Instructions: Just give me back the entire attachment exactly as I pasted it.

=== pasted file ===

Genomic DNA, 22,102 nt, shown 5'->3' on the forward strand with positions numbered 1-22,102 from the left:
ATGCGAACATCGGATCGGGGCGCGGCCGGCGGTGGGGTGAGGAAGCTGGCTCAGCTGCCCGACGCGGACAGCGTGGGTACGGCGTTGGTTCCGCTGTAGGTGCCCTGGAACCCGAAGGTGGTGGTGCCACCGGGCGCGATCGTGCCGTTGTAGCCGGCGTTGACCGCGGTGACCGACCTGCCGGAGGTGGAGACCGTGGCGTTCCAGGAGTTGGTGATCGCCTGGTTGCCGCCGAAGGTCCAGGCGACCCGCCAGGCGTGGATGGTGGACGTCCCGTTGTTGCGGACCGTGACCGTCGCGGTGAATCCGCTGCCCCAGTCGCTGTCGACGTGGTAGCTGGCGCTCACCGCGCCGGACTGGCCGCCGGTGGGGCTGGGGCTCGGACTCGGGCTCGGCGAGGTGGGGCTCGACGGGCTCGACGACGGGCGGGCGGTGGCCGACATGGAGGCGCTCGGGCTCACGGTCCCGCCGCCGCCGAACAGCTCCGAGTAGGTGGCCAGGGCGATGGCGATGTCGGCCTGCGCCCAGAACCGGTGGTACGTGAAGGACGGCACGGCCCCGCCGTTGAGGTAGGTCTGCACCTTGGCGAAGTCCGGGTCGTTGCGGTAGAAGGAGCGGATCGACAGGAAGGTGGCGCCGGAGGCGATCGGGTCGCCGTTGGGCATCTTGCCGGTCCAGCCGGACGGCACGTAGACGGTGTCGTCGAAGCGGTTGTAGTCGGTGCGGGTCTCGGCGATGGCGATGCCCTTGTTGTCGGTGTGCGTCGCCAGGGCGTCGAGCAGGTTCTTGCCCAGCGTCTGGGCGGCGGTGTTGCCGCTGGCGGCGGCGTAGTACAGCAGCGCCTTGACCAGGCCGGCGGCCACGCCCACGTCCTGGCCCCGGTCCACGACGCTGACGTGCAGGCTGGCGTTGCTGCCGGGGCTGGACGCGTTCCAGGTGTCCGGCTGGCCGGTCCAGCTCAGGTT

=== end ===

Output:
Genomic DNA, 22,102 nt, shown 5'->3' on the forward strand with positions numbered 1-22,102 from the left:
ATGCGAACATCGGATCGGGGCGCGGCCGGCGGTGGGGTGAGGAAGCTGGCTCAGCTGCCCGACGCGGACAGCGTGGGTACGGCGTTGGTTCCGCTGTAGGTGCCCTGGAACCCGAAGGTGGTGGTGCCACCGGGCGCGATCGTGCCGTTGTAGCCGGCGTTGACCGCGGTGACCGACCTGCCGGAGGTGGAGACCGTGGCGTTCCAGGAGTTGGTGATCGCCTGGTTGCCGCCGAAGGTCCAGGCGACCCGCCAGGCGTGGATGGTGGACGTCCCGTTGTTGCGGACCGTGACCGTCGCGGTGAATCCGCTGCCCCAGTCGCTGTCGACGTGGTAGCTGGCGCTCACCGCGCCGGACTGGCCGCCGGTGGGGCTGGGGCTCGGACTCGGGCTCGGCGAGGTGGGGCTCGACGGGCTCGACGACGGGCGGGCGGTGGCCGACATGGAGGCGCTCGGGCTCACGGTCCCGCCGCCGCCGAACAGCTCCGAGTAGGTGGCCAGGGCGATGGCGATGTCGGCCTGCGCCCAGAACCGGTGGTACGTGAAGGACGGCACGGCCCCGCCGTTGAGGTAGGTCTGCACCTTGGCGAAGTCCGGGTCGTTGCGGTAGAAGGAGCGGATCGACAGGAAGGTGGCGCCGGAGGCGATCGGGTCGCCGTTGGGCATCTTGCCGGTCCAGCCGGACGGCACGTAGACGGTGTCGTCGAAGCGGTTGTAGTCGGTGCGGGTCTCGGCGATGGCGATGCCCTTGTTGTCGGTGTGCGTCGCCAGGGCGTCGAGCAGGTTCTTGCCCAGCGTCTGGGCGGCGGTGTTGCCGCTGGCGGCGGCGTAGTACAGCAGCGCCTTGACCAGGCCGGCGGCCACGCCCACGTCCTGGCCCCGGTCCACGACGCTGACGTGCAGGCTGGCGTTGCTGCCGGGGCTGGACGCGTTCCAGGTGTCCGGCTGGCCGGTCCAGCTCAGGTT